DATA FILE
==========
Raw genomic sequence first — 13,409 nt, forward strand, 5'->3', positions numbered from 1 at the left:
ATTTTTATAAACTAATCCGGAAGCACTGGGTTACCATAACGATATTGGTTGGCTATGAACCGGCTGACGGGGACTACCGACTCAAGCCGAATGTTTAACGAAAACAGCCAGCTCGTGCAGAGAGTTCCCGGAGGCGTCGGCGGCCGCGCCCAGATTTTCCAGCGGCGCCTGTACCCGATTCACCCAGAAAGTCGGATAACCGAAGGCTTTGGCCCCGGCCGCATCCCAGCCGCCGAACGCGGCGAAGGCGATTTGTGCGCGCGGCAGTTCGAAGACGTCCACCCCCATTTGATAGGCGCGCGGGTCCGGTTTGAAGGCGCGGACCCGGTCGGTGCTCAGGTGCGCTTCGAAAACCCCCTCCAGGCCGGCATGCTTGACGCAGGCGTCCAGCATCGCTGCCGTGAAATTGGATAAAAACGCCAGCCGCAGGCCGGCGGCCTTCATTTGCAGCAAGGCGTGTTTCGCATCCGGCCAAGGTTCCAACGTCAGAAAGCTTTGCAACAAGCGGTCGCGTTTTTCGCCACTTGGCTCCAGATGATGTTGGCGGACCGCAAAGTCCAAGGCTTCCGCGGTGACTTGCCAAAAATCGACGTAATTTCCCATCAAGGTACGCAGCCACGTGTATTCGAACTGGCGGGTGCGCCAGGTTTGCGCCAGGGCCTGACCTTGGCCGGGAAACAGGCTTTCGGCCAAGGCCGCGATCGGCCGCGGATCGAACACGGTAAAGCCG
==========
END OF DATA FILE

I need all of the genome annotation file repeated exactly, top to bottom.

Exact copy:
Raw genomic sequence first — 13,409 nt, forward strand, 5'->3', positions numbered from 1 at the left:
ATTTTTATAAACTAATCCGGAAGCACTGGGTTACCATAACGATATTGGTTGGCTATGAACCGGCTGACGGGGACTACCGACTCAAGCCGAATGTTTAACGAAAACAGCCAGCTCGTGCAGAGAGTTCCCGGAGGCGTCGGCGGCCGCGCCCAGATTTTCCAGCGGCGCCTGTACCCGATTCACCCAGAAAGTCGGATAACCGAAGGCTTTGGCCCCGGCCGCATCCCAGCCGCCGAACGCGGCGAAGGCGATTTGTGCGCGCGGCAGTTCGAAGACGTCCACCCCCATTTGATAGGCGCGCGGGTCCGGTTTGAAGGCGCGGACCCGGTCGGTGCTCAGGTGCGCTTCGAAAACCCCCTCCAGGCCGGCATGCTTGACGCAGGCGTCCAGCATCGCTGCCGTGAAATTGGATAAAAACGCCAGCCGCAGGCCGGCGGCCTTCATTTGCAGCAAGGCGTGTTTCGCATCCGGCCAAGGTTCCAACGTCAGAAAGCTTTGCAACAAGCGGTCGCGTTTTTCGCCACTTGGCTCCAGATGATGTTGGCGGACCGCAAAGTCCAAGGCTTCCGCGGTGACTTGCCAAAAATCGACGTAATTTCCCATCAAGGTACGCAGCCACGTGTATTCGAACTGGCGGGTGCGCCAGGTTTGCGCCAGGGCCTGACCTTGGCCGGGAAACAGGCTTTCGGCCAAGGCCGCGATCGGCCGCGGATCGAACACGGTAAAGCCG